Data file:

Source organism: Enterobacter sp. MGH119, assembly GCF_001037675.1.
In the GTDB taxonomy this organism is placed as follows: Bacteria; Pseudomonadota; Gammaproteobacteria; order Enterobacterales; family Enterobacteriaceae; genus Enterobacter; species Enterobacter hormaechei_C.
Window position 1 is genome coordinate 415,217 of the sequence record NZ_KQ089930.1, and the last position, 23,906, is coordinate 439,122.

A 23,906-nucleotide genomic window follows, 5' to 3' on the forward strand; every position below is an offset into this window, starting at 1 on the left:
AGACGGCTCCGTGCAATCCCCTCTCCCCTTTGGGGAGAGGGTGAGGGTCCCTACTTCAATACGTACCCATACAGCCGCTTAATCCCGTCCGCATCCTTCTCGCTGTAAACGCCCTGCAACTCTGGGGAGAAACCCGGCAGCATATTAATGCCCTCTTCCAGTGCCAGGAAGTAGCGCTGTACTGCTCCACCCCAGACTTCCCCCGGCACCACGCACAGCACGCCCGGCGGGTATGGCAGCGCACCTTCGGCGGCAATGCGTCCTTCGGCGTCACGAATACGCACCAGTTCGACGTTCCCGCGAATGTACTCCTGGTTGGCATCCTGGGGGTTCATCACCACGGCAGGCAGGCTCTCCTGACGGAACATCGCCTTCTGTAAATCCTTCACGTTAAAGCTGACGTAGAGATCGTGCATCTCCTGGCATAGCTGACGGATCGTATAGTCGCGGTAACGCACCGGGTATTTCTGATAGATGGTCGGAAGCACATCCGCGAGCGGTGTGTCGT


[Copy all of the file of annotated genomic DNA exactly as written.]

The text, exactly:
Source organism: Enterobacter sp. MGH119, assembly GCF_001037675.1.
In the GTDB taxonomy this organism is placed as follows: Bacteria; Pseudomonadota; Gammaproteobacteria; order Enterobacterales; family Enterobacteriaceae; genus Enterobacter; species Enterobacter hormaechei_C.
Window position 1 is genome coordinate 415,217 of the sequence record NZ_KQ089930.1, and the last position, 23,906, is coordinate 439,122.

A 23,906-nucleotide genomic window follows, 5' to 3' on the forward strand; every position below is an offset into this window, starting at 1 on the left:
AGACGGCTCCGTGCAATCCCCTCTCCCCTTTGGGGAGAGGGTGAGGGTCCCTACTTCAATACGTACCCATACAGCCGCTTAATCCCGTCCGCATCCTTCTCGCTGTAAACGCCCTGCAACTCTGGGGAGAAACCCGGCAGCATATTAATGCCCTCTTCCAGTGCCAGGAAGTAGCGCTGTACTGCTCCACCCCAGACTTCCCCCGGCACCACGCACAGCACGCCCGGCGGGTATGGCAGCGCACCTTCGGCGGCAATGCGTCCTTCGGCGTCACGAATACGCACCAGTTCGACGTTCCCGCGAATGTACTCCTGGTTGGCATCCTGGGGGTTCATCACCACGGCAGGCAGGCTCTCCTGACGGAACATCGCCTTCTGTAAATCCTTCACGTTAAAGCTGACGTAGAGATCGTGCATCTCCTGGCATAGCTGACGGATCGTATAGTCGCGGTAACGCACCGGGTATTTCTGATAGATGGTCGGAAGCACATCCGCGAGCGGTGTGTCGT